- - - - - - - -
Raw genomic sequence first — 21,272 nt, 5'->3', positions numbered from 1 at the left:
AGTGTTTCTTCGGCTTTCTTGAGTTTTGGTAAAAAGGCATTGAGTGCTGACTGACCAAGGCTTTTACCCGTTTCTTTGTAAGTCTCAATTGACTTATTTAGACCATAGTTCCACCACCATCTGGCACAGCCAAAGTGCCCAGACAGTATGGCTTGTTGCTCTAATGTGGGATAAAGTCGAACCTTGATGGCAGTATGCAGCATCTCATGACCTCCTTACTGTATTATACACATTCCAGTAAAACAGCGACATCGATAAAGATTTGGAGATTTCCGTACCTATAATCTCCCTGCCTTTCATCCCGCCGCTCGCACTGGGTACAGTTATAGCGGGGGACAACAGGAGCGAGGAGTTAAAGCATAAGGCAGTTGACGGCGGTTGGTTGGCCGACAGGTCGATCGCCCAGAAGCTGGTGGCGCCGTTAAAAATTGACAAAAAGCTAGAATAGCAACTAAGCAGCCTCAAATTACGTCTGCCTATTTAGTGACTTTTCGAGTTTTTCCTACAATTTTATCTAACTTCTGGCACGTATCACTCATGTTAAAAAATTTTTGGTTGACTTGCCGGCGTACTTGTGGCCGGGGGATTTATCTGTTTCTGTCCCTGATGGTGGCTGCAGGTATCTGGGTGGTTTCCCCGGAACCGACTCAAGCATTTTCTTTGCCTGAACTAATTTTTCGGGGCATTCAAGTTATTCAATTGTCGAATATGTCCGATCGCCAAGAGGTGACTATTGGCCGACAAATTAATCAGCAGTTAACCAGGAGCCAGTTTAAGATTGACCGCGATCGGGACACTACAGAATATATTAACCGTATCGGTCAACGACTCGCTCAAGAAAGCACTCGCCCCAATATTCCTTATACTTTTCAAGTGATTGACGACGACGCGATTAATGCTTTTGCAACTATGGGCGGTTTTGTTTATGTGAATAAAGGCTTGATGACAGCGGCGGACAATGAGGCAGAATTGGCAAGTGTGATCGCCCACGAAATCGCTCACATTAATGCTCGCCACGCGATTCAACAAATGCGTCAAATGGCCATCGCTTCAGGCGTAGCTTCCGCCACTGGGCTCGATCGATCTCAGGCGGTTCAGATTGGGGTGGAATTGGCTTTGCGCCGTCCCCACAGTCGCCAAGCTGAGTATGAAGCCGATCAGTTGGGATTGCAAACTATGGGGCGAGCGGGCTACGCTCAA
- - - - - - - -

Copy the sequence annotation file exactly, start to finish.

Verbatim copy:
Raw genomic sequence first — 21,272 nt, 5'->3', positions numbered from 1 at the left:
AGTGTTTCTTCGGCTTTCTTGAGTTTTGGTAAAAAGGCATTGAGTGCTGACTGACCAAGGCTTTTACCCGTTTCTTTGTAAGTCTCAATTGACTTATTTAGACCATAGTTCCACCACCATCTGGCACAGCCAAAGTGCCCAGACAGTATGGCTTGTTGCTCTAATGTGGGATAAAGTCGAACCTTGATGGCAGTATGCAGCATCTCATGACCTCCTTACTGTATTATACACATTCCAGTAAAACAGCGACATCGATAAAGATTTGGAGATTTCCGTACCTATAATCTCCCTGCCTTTCATCCCGCCGCTCGCACTGGGTACAGTTATAGCGGGGGACAACAGGAGCGAGGAGTTAAAGCATAAGGCAGTTGACGGCGGTTGGTTGGCCGACAGGTCGATCGCCCAGAAGCTGGTGGCGCCGTTAAAAATTGACAAAAAGCTAGAATAGCAACTAAGCAGCCTCAAATTACGTCTGCCTATTTAGTGACTTTTCGAGTTTTTCCTACAATTTTATCTAACTTCTGGCACGTATCACTCATGTTAAAAAATTTTTGGTTGACTTGCCGGCGTACTTGTGGCCGGGGGATTTATCTGTTTCTGTCCCTGATGGTGGCTGCAGGTATCTGGGTGGTTTCCCCGGAACCGACTCAAGCATTTTCTTTGCCTGAACTAATTTTTCGGGGCATTCAAGTTATTCAATTGTCGAATATGTCCGATCGCCAAGAGGTGACTATTGGCCGACAAATTAATCAGCAGTTAACCAGGAGCCAGTTTAAGATTGACCGCGATCGGGACACTACAGAATATATTAACCGTATCGGTCAACGACTCGCTCAAGAAAGCACTCGCCCCAATATTCCTTATACTTTTCAAGTGATTGACGACGACGCGATTAATGCTTTTGCAACTATGGGCGGTTTTGTTTATGTGAATAAAGGCTTGATGACAGCGGCGGACAATGAGGCAGAATTGGCAAGTGTGATCGCCCACGAAATCGCTCACATTAATGCTCGCCACGCGATTCAACAAATGCGTCAAATGGCCATCGCTTCAGGCGTAGCTTCCGCCACTGGGCTCGATCGATCTCAGGCGGTTCAGATTGGGGTGGAATTGGCTTTGCGCCGTCCCCACAGTCGCCAAGCTGAGTATGAAGCCGATCAGTTGGGATTGCAAACTATGGGGCGAGCGGGCTACGCTCAA